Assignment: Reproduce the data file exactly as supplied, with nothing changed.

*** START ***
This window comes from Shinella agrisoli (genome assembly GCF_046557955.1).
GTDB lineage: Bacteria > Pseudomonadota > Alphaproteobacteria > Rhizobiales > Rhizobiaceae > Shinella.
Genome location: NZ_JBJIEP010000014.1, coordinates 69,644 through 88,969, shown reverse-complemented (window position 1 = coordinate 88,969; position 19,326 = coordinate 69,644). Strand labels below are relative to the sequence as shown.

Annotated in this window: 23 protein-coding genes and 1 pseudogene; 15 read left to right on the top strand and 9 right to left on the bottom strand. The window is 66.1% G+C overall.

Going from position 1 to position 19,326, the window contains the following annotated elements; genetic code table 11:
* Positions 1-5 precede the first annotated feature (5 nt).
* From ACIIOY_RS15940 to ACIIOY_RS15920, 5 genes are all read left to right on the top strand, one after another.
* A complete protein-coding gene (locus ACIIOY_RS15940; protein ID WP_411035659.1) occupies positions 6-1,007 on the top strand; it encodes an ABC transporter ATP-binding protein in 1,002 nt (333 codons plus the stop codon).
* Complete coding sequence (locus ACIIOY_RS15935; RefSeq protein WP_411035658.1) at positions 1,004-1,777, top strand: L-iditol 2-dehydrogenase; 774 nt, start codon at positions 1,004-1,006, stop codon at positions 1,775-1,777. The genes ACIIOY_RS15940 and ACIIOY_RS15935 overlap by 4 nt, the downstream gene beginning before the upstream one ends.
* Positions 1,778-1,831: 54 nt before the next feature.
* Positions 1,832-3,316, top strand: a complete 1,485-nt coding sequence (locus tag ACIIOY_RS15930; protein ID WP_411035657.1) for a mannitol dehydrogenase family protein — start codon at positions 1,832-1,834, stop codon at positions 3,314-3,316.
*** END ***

This window comes from Shinella agrisoli (genome assembly GCF_046557955.1).
GTDB lineage: Bacteria > Pseudomonadota > Alphaproteobacteria > Rhizobiales > Rhizobiaceae > Shinella.
Genome location: NZ_JBJIEP010000014.1, coordinates 69,644 through 88,969, shown reverse-complemented (window position 1 = coordinate 88,969; position 19,326 = coordinate 69,644). Strand labels below are relative to the sequence as shown.

Annotated in this window: 23 protein-coding genes and 1 pseudogene; 15 read left to right on the top strand and 9 right to left on the bottom strand. The window is 66.1% G+C overall.

Going from position 1 to position 19,326, the window contains the following annotated elements; genetic code table 11:
* Positions 1-5 precede the first annotated feature (5 nt).
* From ACIIOY_RS15940 to ACIIOY_RS15920, 5 genes are all read left to right on the top strand, one after another.
* A complete protein-coding gene (locus ACIIOY_RS15940; protein ID WP_411035659.1) occupies positions 6-1,007 on the top strand; it encodes an ABC transporter ATP-binding protein in 1,002 nt (333 codons plus the stop codon).
* Complete coding sequence (locus ACIIOY_RS15935; RefSeq protein WP_411035658.1) at positions 1,004-1,777, top strand: L-iditol 2-dehydrogenase; 774 nt, start codon at positions 1,004-1,006, stop codon at positions 1,775-1,777. The genes ACIIOY_RS15940 and ACIIOY_RS15935 overlap by 4 nt, the downstream gene beginning before the upstream one ends.
* Positions 1,778-1,831: 54 nt before the next feature.
* Positions 1,832-3,316, top strand: a complete 1,485-nt coding sequence (locus tag ACIIOY_RS15930; protein ID WP_411035657.1) for a mannitol dehydrogenase family protein — start codon at positions 1,832-1,834, stop codon at positions 3,314-3,316.